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CHAPEL HILL — The five-member senior class of Rhaheem Edwards, DonQuez Davis, Torrence Clark, Tyquan Williams and Javon Edwards won’t be known as the quintet that delivered the first North Carolina High School Athletic Association boys basketball championship to Greene Central High.
But in a remarkable four-year turnaround that spanned the entire course of their careers, they did everything else.
It coincided with the arrival of head coach Charles Harris, who wasted little time establishing his imprint and expectations for the program from the very first open gym.
Although Greene Central was denied that coveted state championship here Saturday with a 63-59 loss to Marshville Forest Hills, the optics that now surround the program in Snow Hill are of one that competes for championships, conference and otherwise, on an annual basis. That’s no small feat in a 2-A Eastern Carolina Conference neighborhood that houses high school basketball royalty in Kinston. But in the last two seasons, the Rams hold a 5-2 advantage over the Vikings. The teams split their four meetings in 2017-18, with Greene Central winning the final battle in the third round of the playoffs. Greene Central swept all three of its 2016-17 games with Kinston.
The Vikings will be back. Their pedigree, strewn with high-level NCAA Division I talent and NBA performers, won’t permit anything less. However, simple geography will not allow Kinston and Greene Central to meet for a state championship. These battles, if they aren’t heated enough, will only stand to intensify. Odds are that any conference realignment for the foreseeable future will continue to stick these border rivals in the same league.
Regardless of where the program was before, any team rising up to slug with Kinston on a blow-by-blow basis would be worthy of acclaim. Yet frankly, the Rams rose to the challenge from an abysmal place.
Five head coaches in seven seasons from 2007 until 2014. Losing records in each season. Single-digit victories in most years. No postseason appearances.
Therefore, when Harris arrived in 2014, his presence was naturally met with a healthy degree of skepticism. Rhaheem Edwards, Davis, Clark, Williams and Javon Edwards were all freshmen at the time.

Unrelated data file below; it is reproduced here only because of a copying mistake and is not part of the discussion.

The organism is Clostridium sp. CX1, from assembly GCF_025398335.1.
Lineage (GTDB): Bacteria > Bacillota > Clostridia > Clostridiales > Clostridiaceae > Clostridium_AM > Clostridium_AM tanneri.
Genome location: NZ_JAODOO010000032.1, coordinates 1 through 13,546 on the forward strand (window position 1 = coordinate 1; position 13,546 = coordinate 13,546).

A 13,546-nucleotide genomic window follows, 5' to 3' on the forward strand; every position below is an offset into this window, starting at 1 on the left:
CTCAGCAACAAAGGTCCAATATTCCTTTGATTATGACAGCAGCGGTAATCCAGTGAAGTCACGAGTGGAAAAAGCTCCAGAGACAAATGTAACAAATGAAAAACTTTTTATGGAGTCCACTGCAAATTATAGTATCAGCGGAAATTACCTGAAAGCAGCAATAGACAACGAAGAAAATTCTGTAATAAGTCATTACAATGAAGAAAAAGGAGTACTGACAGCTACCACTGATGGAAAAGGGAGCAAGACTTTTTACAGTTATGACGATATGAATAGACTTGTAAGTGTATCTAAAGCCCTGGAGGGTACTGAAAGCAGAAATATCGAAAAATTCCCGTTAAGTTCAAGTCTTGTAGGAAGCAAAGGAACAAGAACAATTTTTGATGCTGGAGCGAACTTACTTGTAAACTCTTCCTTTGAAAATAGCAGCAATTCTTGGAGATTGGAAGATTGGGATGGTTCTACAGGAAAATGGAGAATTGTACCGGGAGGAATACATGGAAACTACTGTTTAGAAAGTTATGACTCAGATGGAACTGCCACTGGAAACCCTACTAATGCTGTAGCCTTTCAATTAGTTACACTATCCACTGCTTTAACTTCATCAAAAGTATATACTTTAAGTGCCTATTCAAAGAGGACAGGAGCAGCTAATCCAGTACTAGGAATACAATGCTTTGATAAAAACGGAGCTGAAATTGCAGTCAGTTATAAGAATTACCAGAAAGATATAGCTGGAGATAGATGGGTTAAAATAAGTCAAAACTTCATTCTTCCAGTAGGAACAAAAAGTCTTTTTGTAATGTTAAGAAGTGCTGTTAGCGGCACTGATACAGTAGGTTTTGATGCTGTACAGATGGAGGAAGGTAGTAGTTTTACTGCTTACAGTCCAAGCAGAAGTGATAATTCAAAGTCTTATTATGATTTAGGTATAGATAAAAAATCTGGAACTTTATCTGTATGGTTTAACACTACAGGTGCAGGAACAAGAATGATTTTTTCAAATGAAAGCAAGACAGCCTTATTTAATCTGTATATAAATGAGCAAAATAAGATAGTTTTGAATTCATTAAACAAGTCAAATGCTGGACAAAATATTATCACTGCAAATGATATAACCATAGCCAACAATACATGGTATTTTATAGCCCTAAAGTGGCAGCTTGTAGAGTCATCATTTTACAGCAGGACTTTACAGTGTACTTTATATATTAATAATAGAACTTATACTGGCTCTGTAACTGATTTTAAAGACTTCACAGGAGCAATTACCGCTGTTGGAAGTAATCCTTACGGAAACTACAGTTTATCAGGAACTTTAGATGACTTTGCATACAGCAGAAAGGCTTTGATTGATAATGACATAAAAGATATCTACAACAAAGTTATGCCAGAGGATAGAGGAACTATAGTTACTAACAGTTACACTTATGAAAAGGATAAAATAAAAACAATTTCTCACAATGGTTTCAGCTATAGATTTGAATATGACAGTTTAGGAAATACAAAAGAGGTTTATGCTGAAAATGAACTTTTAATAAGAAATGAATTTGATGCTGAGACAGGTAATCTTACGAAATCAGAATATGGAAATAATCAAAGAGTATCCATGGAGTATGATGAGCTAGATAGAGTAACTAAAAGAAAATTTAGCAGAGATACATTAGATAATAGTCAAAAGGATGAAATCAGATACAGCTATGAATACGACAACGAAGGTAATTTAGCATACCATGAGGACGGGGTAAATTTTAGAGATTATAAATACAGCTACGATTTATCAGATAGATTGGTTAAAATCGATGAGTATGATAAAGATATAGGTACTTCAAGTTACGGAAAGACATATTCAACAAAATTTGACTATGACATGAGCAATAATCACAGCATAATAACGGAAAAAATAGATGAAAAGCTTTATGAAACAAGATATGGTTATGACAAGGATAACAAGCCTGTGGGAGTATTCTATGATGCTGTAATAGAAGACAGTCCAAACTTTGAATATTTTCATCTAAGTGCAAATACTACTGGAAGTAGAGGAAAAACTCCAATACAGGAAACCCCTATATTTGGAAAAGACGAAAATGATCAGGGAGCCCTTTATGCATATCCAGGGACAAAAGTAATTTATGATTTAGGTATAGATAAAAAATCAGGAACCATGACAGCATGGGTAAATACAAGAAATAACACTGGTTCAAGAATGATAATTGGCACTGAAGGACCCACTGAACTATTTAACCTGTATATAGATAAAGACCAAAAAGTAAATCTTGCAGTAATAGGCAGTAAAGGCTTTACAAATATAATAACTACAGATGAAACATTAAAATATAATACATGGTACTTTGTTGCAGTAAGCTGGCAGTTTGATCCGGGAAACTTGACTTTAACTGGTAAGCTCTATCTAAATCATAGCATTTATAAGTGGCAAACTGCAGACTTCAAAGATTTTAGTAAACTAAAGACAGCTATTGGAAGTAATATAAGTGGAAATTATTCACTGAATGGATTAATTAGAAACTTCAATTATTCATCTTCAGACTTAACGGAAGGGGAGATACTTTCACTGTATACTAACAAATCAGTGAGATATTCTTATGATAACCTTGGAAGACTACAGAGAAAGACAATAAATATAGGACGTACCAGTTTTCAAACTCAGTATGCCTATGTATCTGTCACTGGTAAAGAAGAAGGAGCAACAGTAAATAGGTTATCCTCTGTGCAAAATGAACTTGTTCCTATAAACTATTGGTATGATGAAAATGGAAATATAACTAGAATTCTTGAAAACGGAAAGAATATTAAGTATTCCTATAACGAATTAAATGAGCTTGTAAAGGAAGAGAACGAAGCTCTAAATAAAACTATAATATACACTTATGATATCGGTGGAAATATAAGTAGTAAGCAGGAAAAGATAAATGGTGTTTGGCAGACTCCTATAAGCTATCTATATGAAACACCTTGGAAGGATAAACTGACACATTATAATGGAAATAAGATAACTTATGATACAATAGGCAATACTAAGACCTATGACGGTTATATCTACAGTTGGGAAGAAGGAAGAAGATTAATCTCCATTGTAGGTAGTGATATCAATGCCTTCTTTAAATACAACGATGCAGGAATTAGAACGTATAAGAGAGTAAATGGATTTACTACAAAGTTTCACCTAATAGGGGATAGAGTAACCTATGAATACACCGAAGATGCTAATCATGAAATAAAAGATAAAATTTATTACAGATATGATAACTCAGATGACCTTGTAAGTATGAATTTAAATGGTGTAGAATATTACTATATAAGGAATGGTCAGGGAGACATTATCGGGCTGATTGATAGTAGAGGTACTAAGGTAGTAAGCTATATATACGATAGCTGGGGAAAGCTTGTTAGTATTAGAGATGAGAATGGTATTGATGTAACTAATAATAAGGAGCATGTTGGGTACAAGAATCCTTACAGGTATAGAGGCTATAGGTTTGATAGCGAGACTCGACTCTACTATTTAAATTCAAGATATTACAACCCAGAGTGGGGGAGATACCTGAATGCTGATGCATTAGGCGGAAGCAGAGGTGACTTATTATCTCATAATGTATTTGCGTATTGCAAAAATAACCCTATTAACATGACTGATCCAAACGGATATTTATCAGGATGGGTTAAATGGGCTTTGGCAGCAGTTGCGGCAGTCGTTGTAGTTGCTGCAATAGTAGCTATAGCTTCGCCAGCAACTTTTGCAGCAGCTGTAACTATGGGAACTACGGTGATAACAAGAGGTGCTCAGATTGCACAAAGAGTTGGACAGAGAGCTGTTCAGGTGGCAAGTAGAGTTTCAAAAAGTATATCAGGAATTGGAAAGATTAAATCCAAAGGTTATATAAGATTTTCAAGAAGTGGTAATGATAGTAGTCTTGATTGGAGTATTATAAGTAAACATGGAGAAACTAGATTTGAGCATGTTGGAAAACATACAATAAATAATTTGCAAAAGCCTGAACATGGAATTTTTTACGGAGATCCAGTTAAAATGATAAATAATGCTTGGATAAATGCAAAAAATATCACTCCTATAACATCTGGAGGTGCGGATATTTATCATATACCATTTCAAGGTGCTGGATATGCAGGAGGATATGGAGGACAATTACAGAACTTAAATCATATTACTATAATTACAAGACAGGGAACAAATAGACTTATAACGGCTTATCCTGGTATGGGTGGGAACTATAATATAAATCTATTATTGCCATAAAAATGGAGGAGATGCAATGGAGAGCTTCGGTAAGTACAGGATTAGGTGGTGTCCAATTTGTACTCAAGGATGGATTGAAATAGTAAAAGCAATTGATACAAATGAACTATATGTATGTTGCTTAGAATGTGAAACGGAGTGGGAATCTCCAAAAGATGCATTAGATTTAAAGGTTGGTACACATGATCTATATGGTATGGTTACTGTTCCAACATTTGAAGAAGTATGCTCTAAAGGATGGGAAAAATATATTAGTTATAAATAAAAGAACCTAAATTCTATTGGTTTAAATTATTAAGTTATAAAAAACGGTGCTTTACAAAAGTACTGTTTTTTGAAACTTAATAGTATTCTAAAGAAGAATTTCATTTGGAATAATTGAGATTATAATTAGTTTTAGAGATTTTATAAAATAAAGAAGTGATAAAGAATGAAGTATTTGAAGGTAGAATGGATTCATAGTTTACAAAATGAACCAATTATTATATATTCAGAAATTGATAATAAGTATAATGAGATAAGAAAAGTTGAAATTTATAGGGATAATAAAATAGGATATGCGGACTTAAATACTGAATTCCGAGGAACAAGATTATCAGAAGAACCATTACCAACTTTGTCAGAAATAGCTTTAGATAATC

How would Greene Central react to, in Harris’ own words, a “middle-class white guy coming into Snow Hill to take over basketball?”
Judging by the large Greene County contingent that made the trip to the Smith Center, they adapted well. By the time Harris brought his five seniors to the podium in the media room during the toughest hour of their careers, that adaptation had evolved into a full-blown mutual admiration society.
Harris, whether or not he revives the blue blazer that lasted all of two minutes of game action Saturday, is 84-28 in four seasons on the Greene Central bench and will be a strong candidate to hit the 100-win mark sometime next season. As a testament to the revolving door of boys basketball coaches at Greene Central, his tenure is already tied for the third longest in school history.
“When he first got here, I didn’t know too much of him,” Rhaheem Edwards said of Harris. “He was a hard man, an a-hole, whatever you want to call him. But Coach was a good coach. He pushed us, taught us hard work and dedication, and that’s why we’re here.”
Williams cited the increased work ethic required under the Harris regime as freshmen.
“He really just brought work ethic,” Williams said. “Because before him, players didn’t work real hard. So I guess he brought a real hard work ethic. That’s how we really got here.”
“Before he came here, we really didn’t have much of a basketball team,” the point guard said. “But these last couple of years, he brought it up. We’re proud of him for that and we played for him.”
However, Harris wasn’t about to take the credit, instead deferring to his senior class in an emotional address.
“It’s not me, it’s them,” Harris assured. “We wouldn’t be standing here if they didn’t buy in. We wouldn’t be standing here if they didn’t put the work in. I could sit there and yell at them all I want to, but the bottom line, these kids changed the culture, they changed the community and they changed the town. Now, I bet you I can ask you guys in this room where Snow Hill is and some of you know. And that’s what they’re going to leave behind.”